After more than 12 years in operation, Chama River is known for its small-batch and seasonal craft beers. I was looking for a random sample of the brewer’s abilities, so rather than a middle-of-the-road IPA, I opted for something different. The Seasoned Strop is a dark-honey-colored Belgium double IPA that’s an attention-getting 8 percent alcohol, and the description promisingly boasts of “a medley of citric aromatics.” But I was more interested in the 120 IBU rating, a high number on the International Bitterness Unit scale, even for a double IPA.
Bitterness in a beer might not be a bad thing, especially when the beer is paired with the right food; the Seasoned Strop ($3.75 for a 10-ounce pour) doesn’t disappoint. It starts with a rich and powerful first impression of floral sweetness, but then it quickly ends with a sharp, leathery finish that lingers pleasantly. If you drink one beer with dinner, and you want to sip it, this would be an excellent choice.
Paired with the carrot ginger soup, though, the strop wasn’t right. Either the soup was too bland – it tastes exactly how it looks: earthy tan with cloudy drops of crème fraîche that together was neither sweet nor savory – or the beer was too bitter. In any case, I pushed the beer aside to focus on the soup and then realized that it was having an identity crisis. The carrot was too weak and the ginger was too strong, and they combined to formed an utterly indistinct creamy flavor. Unlike the beer, the soup had no idea who it was.
An unimpeachable rule of mine is that if an appetizer costs more than $10 and seafood isn’t the main ingredient, that appetizer should feel like a meal. My guest and I decided to order a few appetizers, soup and a beer, and we asked our waiter if that would fill us up.
“I sure hope so,” he said as he walked away, apparently unaware of the responsibilities that lie unspoken within the diner-waiter covenant.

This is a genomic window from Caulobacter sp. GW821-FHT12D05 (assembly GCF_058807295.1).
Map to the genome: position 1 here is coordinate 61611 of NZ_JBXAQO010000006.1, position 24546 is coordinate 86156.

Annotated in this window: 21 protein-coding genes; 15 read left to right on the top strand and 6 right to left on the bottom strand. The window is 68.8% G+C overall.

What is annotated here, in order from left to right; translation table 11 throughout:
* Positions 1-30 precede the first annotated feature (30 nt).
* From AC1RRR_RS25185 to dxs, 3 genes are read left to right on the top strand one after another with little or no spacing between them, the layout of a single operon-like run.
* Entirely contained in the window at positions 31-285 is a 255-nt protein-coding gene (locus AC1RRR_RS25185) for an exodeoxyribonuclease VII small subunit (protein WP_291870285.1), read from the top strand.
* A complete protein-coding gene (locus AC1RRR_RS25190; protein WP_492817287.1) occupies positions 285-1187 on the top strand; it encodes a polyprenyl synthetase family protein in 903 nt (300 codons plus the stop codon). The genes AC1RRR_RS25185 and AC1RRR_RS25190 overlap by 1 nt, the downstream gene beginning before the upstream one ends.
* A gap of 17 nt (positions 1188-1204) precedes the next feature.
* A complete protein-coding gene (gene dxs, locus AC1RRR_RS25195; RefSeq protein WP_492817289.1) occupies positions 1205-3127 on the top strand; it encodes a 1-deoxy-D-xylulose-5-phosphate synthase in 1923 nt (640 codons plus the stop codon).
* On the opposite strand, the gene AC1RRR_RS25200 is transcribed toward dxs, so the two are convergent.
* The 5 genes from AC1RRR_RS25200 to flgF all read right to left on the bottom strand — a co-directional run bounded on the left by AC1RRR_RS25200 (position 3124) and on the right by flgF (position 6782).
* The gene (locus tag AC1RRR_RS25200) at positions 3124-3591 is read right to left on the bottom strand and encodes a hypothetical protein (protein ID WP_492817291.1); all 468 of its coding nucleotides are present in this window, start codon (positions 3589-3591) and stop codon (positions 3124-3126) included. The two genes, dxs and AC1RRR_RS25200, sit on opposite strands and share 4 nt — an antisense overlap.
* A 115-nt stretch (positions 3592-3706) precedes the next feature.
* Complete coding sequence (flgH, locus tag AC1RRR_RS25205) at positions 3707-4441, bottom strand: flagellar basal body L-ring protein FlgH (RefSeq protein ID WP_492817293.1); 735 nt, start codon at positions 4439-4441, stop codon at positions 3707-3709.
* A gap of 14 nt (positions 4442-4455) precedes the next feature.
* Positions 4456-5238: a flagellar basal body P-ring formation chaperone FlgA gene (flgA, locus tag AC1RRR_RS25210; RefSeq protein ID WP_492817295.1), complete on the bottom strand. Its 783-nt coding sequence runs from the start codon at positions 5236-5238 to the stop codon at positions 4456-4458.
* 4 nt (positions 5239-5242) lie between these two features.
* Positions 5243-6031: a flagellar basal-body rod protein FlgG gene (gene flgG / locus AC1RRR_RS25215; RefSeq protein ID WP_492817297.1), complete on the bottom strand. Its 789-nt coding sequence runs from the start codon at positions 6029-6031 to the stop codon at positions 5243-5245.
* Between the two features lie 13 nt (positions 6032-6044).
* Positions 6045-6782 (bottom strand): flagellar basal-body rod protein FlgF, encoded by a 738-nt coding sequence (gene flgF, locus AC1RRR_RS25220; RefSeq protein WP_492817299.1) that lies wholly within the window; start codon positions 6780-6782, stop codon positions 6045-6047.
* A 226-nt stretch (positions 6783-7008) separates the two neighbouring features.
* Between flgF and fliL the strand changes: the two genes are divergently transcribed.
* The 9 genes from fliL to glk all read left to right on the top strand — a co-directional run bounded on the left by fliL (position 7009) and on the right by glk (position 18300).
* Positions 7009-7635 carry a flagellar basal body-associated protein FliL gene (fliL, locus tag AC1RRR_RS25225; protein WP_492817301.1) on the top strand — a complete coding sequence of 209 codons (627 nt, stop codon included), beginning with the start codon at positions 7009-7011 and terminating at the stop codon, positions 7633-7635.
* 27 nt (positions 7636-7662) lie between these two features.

As it turns out, $65 spent on drinks, soup and three appetizers does not feel like a meal for two people. The mildly spicy baby back ribs are tiny and come stacked up like Lincoln Logs and are accompanied by a beet-stained coleslaw. The ribs are covered in a sweet, spicy jelly that, on its own, might have worked, but for no good reason at all, these ribs were sprinkled generously with roughly diced cilantro (and a few pungent stems) and left to fend for themselves in a cruel world.
A word about cilantro: It’s absolutely a terrific spice.
Cilantro is not a universal flavor, though, and a little bit goes a long way.
What Chama River Brewing Co. hoped to accomplish was “fusion,” a marriage between two distinct cuisines – Asian and New Mexican. What happened instead was fission, and both cuisines were left slightly diminished for having been involved in the affair.
The truffled blue cheese fries were great but could have been better had they been served hot out of the fryer. Most of our order consisted of little potato orphans from the bottom of the sack, and the whole dish was missing the dipping sauce we Americans have come to expect with fries. The truffle oil and bits of blue cheese were a nice touch, though, and the quantity was worth the $7.75.
Fish tacos, another appetizer, were delicious, plump balls of breaded white meat sitting on top of mini blue corn tortillas and garnished with a salsa of yellow corn, black beans and tiny bits of avocado. The tortillas were too small to act as a traditional taco vessel, but the flavors were good. They went well with the fries and really well with the extra-bitter IPA.
The decor is hard to pin down at Chama River but includes framed black-and-white photographs of vintage brewers that seemingly have no direct connection to either Albuquerque or the restaurant’s parent company, which includes Blue Corn Cafe and Rio Chama Steakhouse.
Overall, Chama River Brewing Co. is a great place for a well-crafted local brew and a fanciful snack, but don’t expect a hearty meal at a reasonable price. Instead, appreciate the brewery for what it does best: outstanding and affordable craft beers made right here in Albuquerque.